Ultimately what Watson offers is a sense of relief and release, which is a very human thing to strive for in times of difficulty and uncertainty. Studies in psychology show that we are continuously motivated to establish a sense of equilibrium and calm, to move away from and even avoid stress and anxiety. Studies also show that stress and anxiety help us to grow, challenge us to be more than what we are, bring us more fully into our potential. What also comes to mind is the adage about great art coming out of great adversity. So it would seem that our task ultimately is not to explain, justify or turn away from that which is challenging and sometimes incomprehensible but instead to learn how to abide with it, to rest in the tension of the competing views and conflicting information and complex emotions, so that out of it we may make something more artful of life, grow and become more than what we are at present.
Admittedly, my view is skewed by my faith tradition, just as Watson's is skewed by his. Had he not closed his post the way he did I likely would not be writing this. Or maybe I wouldn't be writing this if he had simply spoken to his own experience in that last section instead of applying it everyone ("the Gospel gives me hope" versus "the Gospel gives mankind hope."), using the situation as an opportunity to preach. In doing so a wedge was inserted into the connection I felt with him through what he had written above that. Instead of release I felt tension in relation to his closing statements, mostly because of that connection with Watson being disrupted. Out of that tension I find myself writing this, not to discount or replace what he wrote but to set along side it, expressing how it is for me, in order to dissipate that which interferes with what connects us.
When we study ethical precepts related to Zen practice they are accompanied by commentaries from Bodhidharma. Each one of his statements begins with "The way things are is mysterious and hard to see", followed by him sharing how he sees things in light of each precept. The overall encouragement Bodhidharma offers is to look, and the encouragement is twofold. First, even though it is difficult to see how things really are, look anyway - don't give up, don't turn away. Second, even though Bodhidharma offers you his own view, keep looking. And looking. And looking. Let what he sees enter into the field of your looking, and allow the views of others to enter as well, and keep looking, continuously, freshly, with your very eyes. I felt a generous invitation to look along with Watson, and even to look through his own eyes, as I made my way through his post. But he offered a more solid seeing at the end, telling me how it is rather than inviting me to look for myself, in effect taking my eyes away from me. I'd much rather remain with the tension and struggle of the mysterious and difficult-to-understand what is, in its complex and painful fullness, than be offered any kind of placation.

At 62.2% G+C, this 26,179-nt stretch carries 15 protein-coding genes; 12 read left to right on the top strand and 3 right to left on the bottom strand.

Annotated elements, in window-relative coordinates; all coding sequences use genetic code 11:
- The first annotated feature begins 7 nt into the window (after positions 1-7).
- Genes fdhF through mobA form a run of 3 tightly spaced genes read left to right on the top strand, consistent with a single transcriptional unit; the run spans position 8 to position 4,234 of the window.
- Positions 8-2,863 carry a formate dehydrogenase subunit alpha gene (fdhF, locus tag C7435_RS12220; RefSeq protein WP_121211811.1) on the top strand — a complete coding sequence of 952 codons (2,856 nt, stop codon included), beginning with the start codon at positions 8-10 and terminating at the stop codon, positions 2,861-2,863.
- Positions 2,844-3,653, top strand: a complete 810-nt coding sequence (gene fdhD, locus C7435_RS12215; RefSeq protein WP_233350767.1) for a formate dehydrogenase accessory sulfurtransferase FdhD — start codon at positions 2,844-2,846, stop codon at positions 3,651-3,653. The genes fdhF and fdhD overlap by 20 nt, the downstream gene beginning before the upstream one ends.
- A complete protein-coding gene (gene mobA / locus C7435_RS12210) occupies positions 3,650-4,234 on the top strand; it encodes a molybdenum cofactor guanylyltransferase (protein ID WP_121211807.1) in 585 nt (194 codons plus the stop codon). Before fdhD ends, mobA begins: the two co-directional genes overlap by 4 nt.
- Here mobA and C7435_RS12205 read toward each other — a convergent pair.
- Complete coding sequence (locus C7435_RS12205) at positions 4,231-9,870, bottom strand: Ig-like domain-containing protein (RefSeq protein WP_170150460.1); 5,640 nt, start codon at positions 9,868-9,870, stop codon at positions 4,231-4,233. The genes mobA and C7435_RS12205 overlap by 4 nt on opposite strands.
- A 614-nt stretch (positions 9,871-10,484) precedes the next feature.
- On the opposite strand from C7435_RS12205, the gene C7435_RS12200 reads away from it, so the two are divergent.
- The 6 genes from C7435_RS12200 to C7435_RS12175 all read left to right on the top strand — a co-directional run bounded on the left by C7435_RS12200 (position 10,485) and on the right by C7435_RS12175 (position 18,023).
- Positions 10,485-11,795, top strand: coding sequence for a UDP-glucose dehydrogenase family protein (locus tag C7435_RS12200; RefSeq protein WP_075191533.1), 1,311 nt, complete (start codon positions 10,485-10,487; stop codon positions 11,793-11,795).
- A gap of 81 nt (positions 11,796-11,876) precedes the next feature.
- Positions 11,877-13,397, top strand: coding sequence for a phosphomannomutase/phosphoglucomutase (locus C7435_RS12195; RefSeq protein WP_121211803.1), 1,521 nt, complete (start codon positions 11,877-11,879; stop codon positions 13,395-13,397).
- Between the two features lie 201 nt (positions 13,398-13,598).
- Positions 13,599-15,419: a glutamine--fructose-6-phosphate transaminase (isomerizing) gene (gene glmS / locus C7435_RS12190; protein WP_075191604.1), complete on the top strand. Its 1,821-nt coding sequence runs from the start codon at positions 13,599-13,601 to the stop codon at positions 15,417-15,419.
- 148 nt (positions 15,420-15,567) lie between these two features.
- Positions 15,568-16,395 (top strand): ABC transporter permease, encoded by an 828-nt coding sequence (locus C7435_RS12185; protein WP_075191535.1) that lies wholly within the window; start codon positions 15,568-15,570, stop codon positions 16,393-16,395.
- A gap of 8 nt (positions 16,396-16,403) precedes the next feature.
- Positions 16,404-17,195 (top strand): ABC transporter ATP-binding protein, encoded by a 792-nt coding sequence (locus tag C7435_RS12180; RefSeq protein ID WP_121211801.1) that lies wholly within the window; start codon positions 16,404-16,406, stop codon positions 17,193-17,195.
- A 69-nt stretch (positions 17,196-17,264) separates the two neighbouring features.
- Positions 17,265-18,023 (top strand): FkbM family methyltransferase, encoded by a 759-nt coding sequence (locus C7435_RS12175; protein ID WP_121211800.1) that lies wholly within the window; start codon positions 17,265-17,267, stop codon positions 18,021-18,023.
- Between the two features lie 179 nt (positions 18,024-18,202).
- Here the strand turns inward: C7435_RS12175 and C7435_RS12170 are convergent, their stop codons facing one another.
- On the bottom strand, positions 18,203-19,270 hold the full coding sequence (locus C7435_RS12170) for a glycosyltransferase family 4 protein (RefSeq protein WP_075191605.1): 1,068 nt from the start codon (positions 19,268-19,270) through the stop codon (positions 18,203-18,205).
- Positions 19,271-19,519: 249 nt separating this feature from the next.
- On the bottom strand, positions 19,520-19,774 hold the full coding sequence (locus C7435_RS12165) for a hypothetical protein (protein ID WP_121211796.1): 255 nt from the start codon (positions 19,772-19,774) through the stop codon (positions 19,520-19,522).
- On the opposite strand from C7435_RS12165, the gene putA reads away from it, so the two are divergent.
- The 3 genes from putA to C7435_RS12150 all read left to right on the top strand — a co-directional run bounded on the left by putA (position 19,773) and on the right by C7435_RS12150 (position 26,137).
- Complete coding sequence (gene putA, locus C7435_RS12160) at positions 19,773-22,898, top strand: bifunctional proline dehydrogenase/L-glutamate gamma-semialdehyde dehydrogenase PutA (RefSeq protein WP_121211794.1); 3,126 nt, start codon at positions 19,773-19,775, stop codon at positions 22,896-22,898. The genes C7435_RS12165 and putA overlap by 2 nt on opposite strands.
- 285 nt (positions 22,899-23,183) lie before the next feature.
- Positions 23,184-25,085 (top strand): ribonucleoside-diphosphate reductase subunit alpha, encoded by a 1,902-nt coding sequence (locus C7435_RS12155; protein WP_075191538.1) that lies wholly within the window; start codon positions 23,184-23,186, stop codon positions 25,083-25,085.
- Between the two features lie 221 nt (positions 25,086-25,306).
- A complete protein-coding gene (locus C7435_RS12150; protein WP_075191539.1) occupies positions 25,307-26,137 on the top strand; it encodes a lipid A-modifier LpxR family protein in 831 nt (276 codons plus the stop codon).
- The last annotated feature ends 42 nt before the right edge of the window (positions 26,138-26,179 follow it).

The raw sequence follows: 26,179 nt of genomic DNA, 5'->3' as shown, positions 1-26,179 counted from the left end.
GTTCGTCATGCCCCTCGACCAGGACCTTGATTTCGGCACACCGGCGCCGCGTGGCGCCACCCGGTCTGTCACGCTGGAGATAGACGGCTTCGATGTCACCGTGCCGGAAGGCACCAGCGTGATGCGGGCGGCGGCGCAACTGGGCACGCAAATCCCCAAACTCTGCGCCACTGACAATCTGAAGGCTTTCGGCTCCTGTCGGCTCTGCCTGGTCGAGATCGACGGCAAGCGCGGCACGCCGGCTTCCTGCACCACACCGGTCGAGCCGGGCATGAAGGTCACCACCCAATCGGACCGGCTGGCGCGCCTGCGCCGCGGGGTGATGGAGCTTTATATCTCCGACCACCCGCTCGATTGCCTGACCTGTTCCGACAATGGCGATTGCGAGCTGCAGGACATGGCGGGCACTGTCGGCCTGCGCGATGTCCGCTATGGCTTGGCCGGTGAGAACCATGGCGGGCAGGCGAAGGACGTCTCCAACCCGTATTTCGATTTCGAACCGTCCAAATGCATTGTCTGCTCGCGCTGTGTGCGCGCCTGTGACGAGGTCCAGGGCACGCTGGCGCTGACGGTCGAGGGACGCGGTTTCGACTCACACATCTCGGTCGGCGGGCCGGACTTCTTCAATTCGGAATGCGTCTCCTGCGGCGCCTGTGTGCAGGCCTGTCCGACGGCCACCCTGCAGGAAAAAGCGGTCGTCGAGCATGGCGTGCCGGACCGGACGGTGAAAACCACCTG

I find a good companion to Bodhidharma's "The way things are is mysterious and hard to see" to be a phrase from the Zen ancestor Dizang, "Not knowing is most intimate." It's curious how we tend to think the more we know about something the better we actually know the thing itself. But that's not really the case, is it? Think about your loved ones and close friends and how much you know about them - their history, their preferences and tendencies, their general way of being in the world. How do all of those details and stories compare with actually being with them, experiencing and engaging in life together in those moments when you each forget who you are and there is just what is happening? Sure, you have a pool of information from which to draw conclusions about why things happen the way they do, and you can certainly have a great time reconnecting with an individual or experience through the stories that live on after-the-fact, but none of that compares to the actual of experience of being there in the unfolding of things themselves, ungraspable and unrepeatable. Even to try to speak of the intimacy of those moments betrays the intimacy itself.
Though I am quite far removed from the events of Ferguson, there is a deep intimacy I feel with it all, manifesting mostly as heartache, pain, and frustration. They arise when I read Darren Wilson's account of the events of August 9; they arise when I read Dorian Johnson's account of the events of August 9; they become more intense as these two accounts converge and diverge unsatisfactorily, providing more confusion than clarity. I will rest in that tension. I will rest in the tension of the conflicting narratives about who Michael Brown was, not choosing one over the others. I will rest in the tension of the conflicting narratives about who Darren Wilson is, keeping my eyes open to the varying views of and justifications for his motivations and actions. I will rest in the tension of explanations and stories and opinions, from the media and public figures and the multitudes offering their two cents (including me). I will resist the tempting comfort of any "why it happened" that is offered, whether it be sin or skin or pride or hate or protocol or mistake, in hope that my eyes will not be blinded to the fact that this happened, that this is happening; in hope that I may remain connected to it through heartache, pain and frustration; in hope that from this nexus of tension I may engage and contribute to the becoming of more than what we are.